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With a couple more days in the area however, a little cold at night didn’t stop us from enjoying the area and planning some more trail runs and relaxing days. As the rays of the sun slowly warmed our tent and campsite, we cooked our breakfast over our little gas stove, made a brew and planned another trail run the next day; planning some extra driving to some other overlooks and beauty spots along the following.
We had both recently finished a book by Cheryl Strayed called ‘Wild’, an enjoyable easy read that outlined a woman who decided to hike the Pacific Crest Trail, and as such we both fashioned a fancy to try to hike or run a miniscule portion of this gargantuan Mexico to Canadian 2663 mile long trail ourselves. A consultation of the maps and some local knowledge, and we found out that the PCT ran a few miles to the West Coast of the trail, and also coincided with, as one local told us, her ‘favourite hike in the area’; a small loop that headed up and through some local mountains passing by 5 different alpine lakes in the process.
The run was exhilarating, physically demanding, beautiful and promised all that it could be in a 20km route that we had mapped out. Starting off at Lower Echo Lake we joined the PCT straight away and followed the route for some time as it slowly wound its way along the shoreline, before heading over a ridge, along a trail that had views of the sister lake, Upper Echo Lake, before we took our leave of the PCT to drop down through a forest into the alpine lake named ‘Lake of the Woods’. The first half of the run was done and we stopped for a small energy driven snack. As we started off making our way to Lake Aloha, we soon hit the PCT again and headed back via a slightly different route.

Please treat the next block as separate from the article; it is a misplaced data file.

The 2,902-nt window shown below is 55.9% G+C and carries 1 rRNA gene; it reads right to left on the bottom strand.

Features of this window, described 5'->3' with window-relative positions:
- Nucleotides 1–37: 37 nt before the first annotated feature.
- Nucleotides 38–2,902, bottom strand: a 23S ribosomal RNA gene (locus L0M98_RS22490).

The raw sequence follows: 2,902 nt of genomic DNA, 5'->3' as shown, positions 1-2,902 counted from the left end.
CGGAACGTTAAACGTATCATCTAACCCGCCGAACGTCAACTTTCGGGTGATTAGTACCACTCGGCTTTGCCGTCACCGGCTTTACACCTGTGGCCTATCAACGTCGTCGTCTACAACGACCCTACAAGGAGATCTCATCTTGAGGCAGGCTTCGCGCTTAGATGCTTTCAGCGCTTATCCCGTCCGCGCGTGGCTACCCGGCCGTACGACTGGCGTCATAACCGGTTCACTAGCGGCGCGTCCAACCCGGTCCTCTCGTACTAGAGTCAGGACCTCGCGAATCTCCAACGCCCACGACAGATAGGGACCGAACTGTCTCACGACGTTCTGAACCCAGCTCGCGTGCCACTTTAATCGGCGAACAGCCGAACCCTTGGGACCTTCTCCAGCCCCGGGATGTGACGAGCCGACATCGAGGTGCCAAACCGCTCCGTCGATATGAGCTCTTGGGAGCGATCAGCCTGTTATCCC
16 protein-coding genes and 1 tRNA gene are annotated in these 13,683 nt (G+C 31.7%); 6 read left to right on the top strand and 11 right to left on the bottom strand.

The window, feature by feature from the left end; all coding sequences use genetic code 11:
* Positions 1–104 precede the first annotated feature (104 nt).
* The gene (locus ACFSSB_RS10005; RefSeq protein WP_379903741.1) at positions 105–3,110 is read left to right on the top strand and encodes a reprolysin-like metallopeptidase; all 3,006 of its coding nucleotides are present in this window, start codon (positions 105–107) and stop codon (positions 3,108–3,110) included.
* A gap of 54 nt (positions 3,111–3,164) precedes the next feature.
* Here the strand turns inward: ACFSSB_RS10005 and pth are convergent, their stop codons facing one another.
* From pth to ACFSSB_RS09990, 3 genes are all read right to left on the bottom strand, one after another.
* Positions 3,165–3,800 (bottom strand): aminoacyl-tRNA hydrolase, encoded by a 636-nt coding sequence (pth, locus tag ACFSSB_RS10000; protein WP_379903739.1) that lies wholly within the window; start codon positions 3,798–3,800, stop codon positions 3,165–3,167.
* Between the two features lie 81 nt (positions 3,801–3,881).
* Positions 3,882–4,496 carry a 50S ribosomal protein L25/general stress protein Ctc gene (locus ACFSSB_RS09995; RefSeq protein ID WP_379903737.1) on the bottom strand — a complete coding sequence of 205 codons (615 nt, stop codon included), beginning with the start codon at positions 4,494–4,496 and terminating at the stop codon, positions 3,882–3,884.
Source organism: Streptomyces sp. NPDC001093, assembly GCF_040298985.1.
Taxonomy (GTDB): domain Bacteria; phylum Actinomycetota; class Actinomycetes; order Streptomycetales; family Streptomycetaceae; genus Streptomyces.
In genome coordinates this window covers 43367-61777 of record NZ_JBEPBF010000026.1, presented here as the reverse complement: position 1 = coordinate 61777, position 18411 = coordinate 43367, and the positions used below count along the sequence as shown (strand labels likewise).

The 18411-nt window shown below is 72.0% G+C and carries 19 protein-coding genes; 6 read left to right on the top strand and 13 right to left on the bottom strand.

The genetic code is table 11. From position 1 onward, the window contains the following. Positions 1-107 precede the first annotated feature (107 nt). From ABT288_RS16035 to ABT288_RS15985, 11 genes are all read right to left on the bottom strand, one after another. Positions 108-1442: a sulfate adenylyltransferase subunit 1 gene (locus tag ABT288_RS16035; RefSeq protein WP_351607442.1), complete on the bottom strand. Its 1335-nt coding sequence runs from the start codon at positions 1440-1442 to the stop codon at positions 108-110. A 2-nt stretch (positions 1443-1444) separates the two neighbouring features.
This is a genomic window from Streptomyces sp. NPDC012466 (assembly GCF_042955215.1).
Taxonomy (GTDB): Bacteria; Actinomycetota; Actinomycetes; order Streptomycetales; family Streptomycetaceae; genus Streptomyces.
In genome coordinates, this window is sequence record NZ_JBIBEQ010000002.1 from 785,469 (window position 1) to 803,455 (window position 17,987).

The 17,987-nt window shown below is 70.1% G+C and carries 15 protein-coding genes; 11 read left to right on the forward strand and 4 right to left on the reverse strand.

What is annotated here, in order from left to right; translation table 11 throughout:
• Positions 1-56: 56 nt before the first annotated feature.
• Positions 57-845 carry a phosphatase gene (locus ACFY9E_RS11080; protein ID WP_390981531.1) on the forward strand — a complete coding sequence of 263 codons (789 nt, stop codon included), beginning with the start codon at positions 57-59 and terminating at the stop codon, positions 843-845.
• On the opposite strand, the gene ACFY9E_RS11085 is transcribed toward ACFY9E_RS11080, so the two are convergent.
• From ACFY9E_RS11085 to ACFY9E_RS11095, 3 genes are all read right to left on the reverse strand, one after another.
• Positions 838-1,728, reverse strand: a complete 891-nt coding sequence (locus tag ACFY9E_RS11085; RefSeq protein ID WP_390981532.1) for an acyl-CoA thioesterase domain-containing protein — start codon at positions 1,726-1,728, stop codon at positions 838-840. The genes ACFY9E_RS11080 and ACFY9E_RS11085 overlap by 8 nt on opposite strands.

What had startled me most about the run though was the difference in geology and terrain that we ran through and around. From perfectly formed images of what I had envisaged ‘Alpine Lakes’ to look like, to puddle-esque alien shapes of a lake, to rough strewn boulder fields, moon like landscapes and comfy pine needle floored forest. I could see why we had been told that it was someone’s ‘favourite hike’. By late lunch we were back at the car having experienced some great scenery and some great running.
Throw in a sprinkling of another couple of cold nights, figuring out eating in our car was better than at the table, warming oats, copious amounts of tea, some great beer tasting (and not so great), some more views, vistas and visuals, a ‘locals were impressed as well’ pink sunset, and only one bear scratching near our tent, and our time at Lake Tahoe came to a close. Yosemite may have been closed for us, but we didn’t feel aggrieved as we got to experience Lake Tahoe and more because of it.
With a small stop at the wine region of Napa Valley on the way home, we checked into a hostel for one more night before boarding a plane.
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“Ding dong ….. we’ll shortly be arriving in Las Vegas. Remember everyone, what happens in Vegas….” Our air steward announced
“Stays in Vegas” chimed the ever ready passengers in an almost embarrassing chorus of chuckles and laughs.
“May stay with you forever!” replied the comedian of a steward.
Vegas, here we come …..